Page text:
Text: Edda Heinsman. Photography: Liesbeth Dingemans
Everything is just as you would expect at a high-tech biological laboratory, and more advanced than the facilities 20 years ago, says molecular biologist Stanley Brul. However, he adds that we need to move a floor further down to see the best things of all. So down the stairs we go, through a few long corridors. A door opens and there it is: the timsTOF-Pro, a two-metres-long machine of gleaming metal, the absolute state of the art in biochemical research.
Master’s student Delano Sanches is visibly impressed: ‘Of course, I’ve had lectures about this machine, so I know how it works and what it can do, but I’ve never worked with it. I had no idea it was this big. Wow!’ What can this piece of equipment do? Professor Brul explains that the machine is used to view proteins. Mapping DNA was already possible 20 years ago. ‘After ten years of preparatory work, scientists managed to chart the entire human genome – 3 billion pieces. These days, that’s an afternoon’s work,’ says Brul. ‘Although the genome is referred to as the blueprint of life, it’s not a workable construction plan. In order to understand the whole building, you need to know how the blocks are stacked, how the proteins are structured.’ And that is what this steel beast does: it not only reveals what elements are used to structure material, but also indicates how these fit together.
Brul continues: ‘Cells used to be something you could only study from the outside. You could describe them, draw them. The Latin names for bacteria are based on how they look: spirillus – with a spiral shape, bacillus – looking like a little rod, subtillis – not very big. But when it came to the contents of these cells, we were in the dark. Now, we are increasingly able to view the processes actually taking place inside cells.’ Sanches takes up the story: ‘Many medicines are taken on a purely symptomatic basis: someone tried something out once and it seemed to work. Nevertheless, we don’t know what the underlying mechanisms are, how the drug actually does what it does. Proteins form the core of this type of process and are an essential aspect of understanding how cells work.’ This is important: knowing more about cells is important for a wide range of applications – like new medicines, but also for instance in the fields of food safety and biological pesticides.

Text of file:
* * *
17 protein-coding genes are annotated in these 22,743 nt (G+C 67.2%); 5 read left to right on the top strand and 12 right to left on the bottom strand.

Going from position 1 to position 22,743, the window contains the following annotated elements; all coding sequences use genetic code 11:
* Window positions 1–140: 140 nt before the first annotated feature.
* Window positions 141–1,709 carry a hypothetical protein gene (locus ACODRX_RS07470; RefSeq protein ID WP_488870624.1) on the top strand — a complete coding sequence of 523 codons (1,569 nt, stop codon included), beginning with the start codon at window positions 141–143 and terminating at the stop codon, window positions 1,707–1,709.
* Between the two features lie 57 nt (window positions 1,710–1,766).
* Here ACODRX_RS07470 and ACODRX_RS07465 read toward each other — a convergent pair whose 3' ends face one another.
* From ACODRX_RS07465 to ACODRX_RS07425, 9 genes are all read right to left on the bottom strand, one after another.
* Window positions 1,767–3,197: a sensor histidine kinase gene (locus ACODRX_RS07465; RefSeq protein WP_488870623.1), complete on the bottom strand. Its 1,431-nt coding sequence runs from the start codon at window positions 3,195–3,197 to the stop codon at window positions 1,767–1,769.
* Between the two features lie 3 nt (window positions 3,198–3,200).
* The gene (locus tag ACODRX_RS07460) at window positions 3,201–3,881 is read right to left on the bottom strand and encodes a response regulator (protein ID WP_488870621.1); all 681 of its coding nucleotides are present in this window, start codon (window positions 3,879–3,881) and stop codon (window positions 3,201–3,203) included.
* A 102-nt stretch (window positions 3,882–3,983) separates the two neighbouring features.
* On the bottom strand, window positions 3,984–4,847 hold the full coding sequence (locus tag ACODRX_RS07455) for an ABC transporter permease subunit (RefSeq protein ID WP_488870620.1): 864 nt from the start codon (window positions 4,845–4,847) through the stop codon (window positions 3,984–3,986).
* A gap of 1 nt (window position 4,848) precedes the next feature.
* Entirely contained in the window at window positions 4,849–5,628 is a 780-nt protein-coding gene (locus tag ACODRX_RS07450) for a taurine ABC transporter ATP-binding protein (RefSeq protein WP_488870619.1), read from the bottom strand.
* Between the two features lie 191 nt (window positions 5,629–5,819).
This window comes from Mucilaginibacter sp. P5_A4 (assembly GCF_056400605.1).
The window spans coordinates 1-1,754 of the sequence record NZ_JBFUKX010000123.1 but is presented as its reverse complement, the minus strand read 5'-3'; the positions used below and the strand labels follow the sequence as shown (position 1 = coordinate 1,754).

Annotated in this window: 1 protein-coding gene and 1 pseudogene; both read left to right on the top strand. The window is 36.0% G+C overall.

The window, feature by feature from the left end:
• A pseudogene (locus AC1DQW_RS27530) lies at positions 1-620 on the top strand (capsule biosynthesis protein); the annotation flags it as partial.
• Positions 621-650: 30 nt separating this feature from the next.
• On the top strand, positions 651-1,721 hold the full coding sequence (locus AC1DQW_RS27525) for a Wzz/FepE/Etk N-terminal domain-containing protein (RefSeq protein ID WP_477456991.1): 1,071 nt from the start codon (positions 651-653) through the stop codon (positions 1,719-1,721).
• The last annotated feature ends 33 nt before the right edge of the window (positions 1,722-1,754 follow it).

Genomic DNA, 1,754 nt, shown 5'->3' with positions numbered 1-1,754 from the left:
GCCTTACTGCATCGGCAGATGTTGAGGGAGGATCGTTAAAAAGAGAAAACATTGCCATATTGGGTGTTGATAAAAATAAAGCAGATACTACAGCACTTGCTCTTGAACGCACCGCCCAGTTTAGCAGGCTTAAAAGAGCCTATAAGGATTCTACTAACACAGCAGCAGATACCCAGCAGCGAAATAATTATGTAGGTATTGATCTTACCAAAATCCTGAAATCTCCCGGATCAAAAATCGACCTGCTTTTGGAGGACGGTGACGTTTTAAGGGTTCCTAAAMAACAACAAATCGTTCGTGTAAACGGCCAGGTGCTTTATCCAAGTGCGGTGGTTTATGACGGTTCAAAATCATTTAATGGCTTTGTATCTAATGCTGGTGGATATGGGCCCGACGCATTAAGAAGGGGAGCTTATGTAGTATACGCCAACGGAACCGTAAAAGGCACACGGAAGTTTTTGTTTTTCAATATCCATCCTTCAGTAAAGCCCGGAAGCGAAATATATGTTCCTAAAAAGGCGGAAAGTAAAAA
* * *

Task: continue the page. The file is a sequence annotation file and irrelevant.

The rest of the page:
It is not only the research field that has made progress over the last 20 years – quite a few things have happened in teaching as well. To give one example, students are increasingly free to learn in their own way. ‘Lectures are recorded, which is very useful for checking things afterwards,’ Sanches enthuses. ‘Nowadays I don’t use books for learning, except as reference works.’ Brul, recently appointed programme director at the College of Life Sciences, produces the bulky tome Molecular Biology of the Cell. ‘You need a certain amount of basic knowledge, but it’s impossible to know everything. I don’t know this entire book by heart, either. Things are developing amazingly fast. Everyone is becoming more and more specialised, which is why it’s so important for the various specialist fields to keep in touch with each other.’
Indeed, Brul sees effective communication between specialists as one of the major challenges in the field over the next 20 years, in addition to dealing with huge amounts of data. ‘There’s an increasing shift towards personalised medicine, which requires a lot of computing power.’ Brul points outside, towards the big data storage centre and SURFsara. ‘That’s the biggest European hub for bioinformatics. This partnership with the commercial sector and information science is a real advantage of the Science Park. Setting all this up at the Science Park presented something of a challenge, but eventually it turned out very nicely indeed, which is something we can be really proud of. After 20 years, the Faculty of Science certainly deserves to be celebrated.’
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